As 2020 comes to an end, it pretty much goes without saying that this has been one of the most challenging years on record. The pandemic has pushed us all to our limits and underscored the overall importance of good health and taking care of our body’s systems. That’s why this post will highlight a couple of different vitamin and health supplement options that might have flown under your radar. 

It’s very difficult to get all of the vitamins, minerals, and nutrients our bodies need from diet alone. Sometimes you simply have to take some kind of supplemental pill to give your body the raw energy and tools it needs to run all of its systems. 

Real food vitamins to the rescue

A new trend in vitamins is, ironically, something that has been referred to as the “anti-vitamin.” This food-based health option is delivered to you after signing up for a personalized vitamin subscription that allows you to fulfill your nutritional needs with ingredients that are more familiar to you and your tastebuds. 

Real food vitamins support increased clarity and brain function with powerful doses of antioxidants, omega 3s, and flavonoids; promote hormonal balance with neuroprotective adaptogens; support increased energy levels with multiple sources of co-nutrients and essentials; promote beauty by detoxifying your body with phytonutrients and assisting in natural cellular regeneration. 

The ingredients of one popular real food vitamin option include a constellation of tasty superfoods and nutrient-rich food sources like ashwagandha, spirulina, coconut, chia seeds, sea minerals, quinoa, chlorella, dates, curry leaves, pumpkins seeds, chickpeas, red algae, and mushrooms. 

Many customers are already saying that real food vitamins help them maintain a daily vitamin regimen and that they actually look forward to the taste and the effects.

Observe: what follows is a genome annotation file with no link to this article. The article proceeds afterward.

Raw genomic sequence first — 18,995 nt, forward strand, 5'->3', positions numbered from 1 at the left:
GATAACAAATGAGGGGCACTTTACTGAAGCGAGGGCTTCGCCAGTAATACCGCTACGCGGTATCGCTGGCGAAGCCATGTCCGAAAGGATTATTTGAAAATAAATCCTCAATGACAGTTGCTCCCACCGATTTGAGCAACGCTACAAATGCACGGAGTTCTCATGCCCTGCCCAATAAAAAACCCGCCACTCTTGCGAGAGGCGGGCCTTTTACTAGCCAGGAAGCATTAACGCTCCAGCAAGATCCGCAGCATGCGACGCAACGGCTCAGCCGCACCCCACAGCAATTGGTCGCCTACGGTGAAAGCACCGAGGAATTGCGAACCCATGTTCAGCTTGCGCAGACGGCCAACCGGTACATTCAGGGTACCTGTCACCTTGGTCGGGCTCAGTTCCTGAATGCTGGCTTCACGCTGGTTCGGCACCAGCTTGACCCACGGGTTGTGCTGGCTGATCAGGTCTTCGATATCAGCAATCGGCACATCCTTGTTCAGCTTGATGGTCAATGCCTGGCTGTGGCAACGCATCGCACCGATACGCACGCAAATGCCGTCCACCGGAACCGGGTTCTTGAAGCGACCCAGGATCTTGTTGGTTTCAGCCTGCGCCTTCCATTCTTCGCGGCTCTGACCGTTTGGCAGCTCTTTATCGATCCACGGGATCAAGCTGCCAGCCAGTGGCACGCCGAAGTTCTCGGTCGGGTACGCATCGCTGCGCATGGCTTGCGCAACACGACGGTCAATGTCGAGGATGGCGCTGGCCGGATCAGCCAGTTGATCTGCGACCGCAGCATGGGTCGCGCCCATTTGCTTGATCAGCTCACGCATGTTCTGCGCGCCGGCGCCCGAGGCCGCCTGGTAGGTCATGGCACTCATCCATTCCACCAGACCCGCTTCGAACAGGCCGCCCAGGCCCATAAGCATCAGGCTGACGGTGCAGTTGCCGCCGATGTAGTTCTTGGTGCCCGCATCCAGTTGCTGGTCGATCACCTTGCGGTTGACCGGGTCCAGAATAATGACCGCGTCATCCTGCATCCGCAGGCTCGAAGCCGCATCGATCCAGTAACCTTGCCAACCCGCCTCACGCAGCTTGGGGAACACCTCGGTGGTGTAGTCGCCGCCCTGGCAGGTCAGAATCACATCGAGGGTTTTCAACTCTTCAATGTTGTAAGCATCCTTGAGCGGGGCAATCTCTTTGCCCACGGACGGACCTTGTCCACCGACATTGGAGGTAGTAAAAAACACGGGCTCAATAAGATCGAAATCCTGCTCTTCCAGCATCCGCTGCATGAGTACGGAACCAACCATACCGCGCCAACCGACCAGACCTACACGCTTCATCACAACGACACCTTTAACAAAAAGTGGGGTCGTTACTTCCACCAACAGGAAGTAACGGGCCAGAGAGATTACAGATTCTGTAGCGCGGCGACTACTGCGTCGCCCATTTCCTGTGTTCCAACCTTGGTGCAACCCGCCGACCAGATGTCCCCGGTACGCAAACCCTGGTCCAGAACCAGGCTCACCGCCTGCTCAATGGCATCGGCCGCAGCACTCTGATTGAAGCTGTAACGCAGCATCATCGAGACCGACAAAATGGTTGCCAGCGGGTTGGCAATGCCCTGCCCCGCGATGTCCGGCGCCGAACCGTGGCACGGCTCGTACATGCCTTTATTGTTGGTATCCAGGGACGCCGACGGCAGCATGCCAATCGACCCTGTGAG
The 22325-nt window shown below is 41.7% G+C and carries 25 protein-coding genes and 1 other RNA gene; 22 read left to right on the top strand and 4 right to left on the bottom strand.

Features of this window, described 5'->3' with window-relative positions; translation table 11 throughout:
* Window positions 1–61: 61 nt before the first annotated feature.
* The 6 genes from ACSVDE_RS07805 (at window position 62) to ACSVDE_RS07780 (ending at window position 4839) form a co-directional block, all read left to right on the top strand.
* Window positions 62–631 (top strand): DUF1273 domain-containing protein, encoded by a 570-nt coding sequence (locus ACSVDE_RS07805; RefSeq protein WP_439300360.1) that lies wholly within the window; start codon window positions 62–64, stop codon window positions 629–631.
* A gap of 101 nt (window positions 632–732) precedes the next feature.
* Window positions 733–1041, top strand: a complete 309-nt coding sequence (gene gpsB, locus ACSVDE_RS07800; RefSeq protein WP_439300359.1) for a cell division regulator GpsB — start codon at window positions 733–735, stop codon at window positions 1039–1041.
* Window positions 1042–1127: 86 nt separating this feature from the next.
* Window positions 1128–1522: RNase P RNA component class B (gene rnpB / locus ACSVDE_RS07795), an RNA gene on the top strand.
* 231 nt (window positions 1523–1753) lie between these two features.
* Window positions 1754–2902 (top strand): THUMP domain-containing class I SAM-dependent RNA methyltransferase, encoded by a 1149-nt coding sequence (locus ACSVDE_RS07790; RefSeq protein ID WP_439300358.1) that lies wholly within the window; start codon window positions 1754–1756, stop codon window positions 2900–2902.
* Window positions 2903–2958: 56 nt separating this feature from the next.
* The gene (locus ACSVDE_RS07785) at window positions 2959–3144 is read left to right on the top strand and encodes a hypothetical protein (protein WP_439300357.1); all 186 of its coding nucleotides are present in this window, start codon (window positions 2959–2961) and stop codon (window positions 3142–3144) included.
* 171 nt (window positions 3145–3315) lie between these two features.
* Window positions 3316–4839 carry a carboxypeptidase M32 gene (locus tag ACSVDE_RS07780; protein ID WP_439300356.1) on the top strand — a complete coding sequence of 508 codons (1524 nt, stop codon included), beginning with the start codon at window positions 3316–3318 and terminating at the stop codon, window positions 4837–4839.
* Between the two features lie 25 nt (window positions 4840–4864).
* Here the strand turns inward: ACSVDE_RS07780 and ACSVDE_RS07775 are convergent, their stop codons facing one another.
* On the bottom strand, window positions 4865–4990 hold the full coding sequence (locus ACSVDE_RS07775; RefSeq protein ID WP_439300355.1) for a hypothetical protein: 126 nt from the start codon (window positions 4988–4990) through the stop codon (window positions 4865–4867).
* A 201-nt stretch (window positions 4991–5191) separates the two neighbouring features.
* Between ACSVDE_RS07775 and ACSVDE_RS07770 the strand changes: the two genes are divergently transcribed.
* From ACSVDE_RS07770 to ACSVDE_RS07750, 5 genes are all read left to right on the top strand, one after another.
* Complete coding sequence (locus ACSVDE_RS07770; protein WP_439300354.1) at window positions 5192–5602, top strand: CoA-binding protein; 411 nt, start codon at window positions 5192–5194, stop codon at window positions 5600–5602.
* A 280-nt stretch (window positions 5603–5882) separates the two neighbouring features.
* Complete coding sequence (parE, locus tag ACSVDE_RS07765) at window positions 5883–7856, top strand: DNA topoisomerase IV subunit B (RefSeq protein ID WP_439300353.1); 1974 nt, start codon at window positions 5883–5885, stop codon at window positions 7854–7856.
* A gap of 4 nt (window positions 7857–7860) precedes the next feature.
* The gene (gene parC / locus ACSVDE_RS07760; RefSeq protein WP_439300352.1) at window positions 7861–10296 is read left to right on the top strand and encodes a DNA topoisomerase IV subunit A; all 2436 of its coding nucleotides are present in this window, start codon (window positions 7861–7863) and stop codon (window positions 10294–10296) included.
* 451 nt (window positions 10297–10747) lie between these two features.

Since you can often personalize the real food vitamin to your tastes, this is an exceedingly good way to make sure children get their vitamins and nutrients.  

Omega 3-6-9 fatty acids are still “brain food”

Omega fatty acids have been popular for a while now and have often been called “brain food” because they tend to improve your mood and brain function. Derived primarily from fatty fish, the most popular omega fatty acid is omega-3, which comes in 11 different types. But the three most important omega-3s are ALA, EPA, and DHA.

EPA is a 20-carbon fatty acid that produces chemicals known as eicosanoids, which decrease inflammation and may play a role in easing depressive symptoms. DHA, a 22-carbon docosahexaenoic fatty acid comprises 8% of the brain’s weight and is an important part of its growth and functionality. ALA, or alpha-linolenic acid, is an 18-carbon fatty acid that is not found in fish but rather in plants and it helps improve the health of the heart, immune system, and nervous system.

Omega-3s are considered a polyunsaturated fat, which is necessary but not naturally produced by the body. For this reason, taking omega-3s is important. In addition to helping improve the health of the heart, the brain, and body weight, omega-3s decrease liver fat, decrease inflammation and may fight against depression, Parkinson’s disease, and even psychosis. It also helps regulate cholesterol and blood pressure levels. So, as you can see, omega-3s fuel many different bodily systems and are thus very crucial to your overall health. 

In addition to omega-3s, there are also omega-6s and omega-9s. Like omega-3s, omega-6s are a polyunsaturated fat found in oils like evening primrose oil and borage oil. The most common omega-6 fatty acid is linoleic acid. Omega-6s are primarily useful for anti-inflammation and immune system health. 

Omega-9s are monounsaturated and produced naturally by the body. They are also not considered essential, though recent studies have shown that monounsaturated fat may improve insulin sensitivity and help with inflammation. 

These two options – real food vitamins and omega fatty acids – are both similar and different. They’re different in terms of popularity. Omega fatty acids have been around for decades and are a fairly common supplement. Real food vitamins, on the other hand, are much newer. 

However, both of these options provide powerful doses of fuel for the body and both should be considered an indispensable part of your diet. As we mentioned above, it’s almost impossible to get all the vitamins and nutrients your body needs from diet alone, even if you eat extremely carefully and thoughtfully.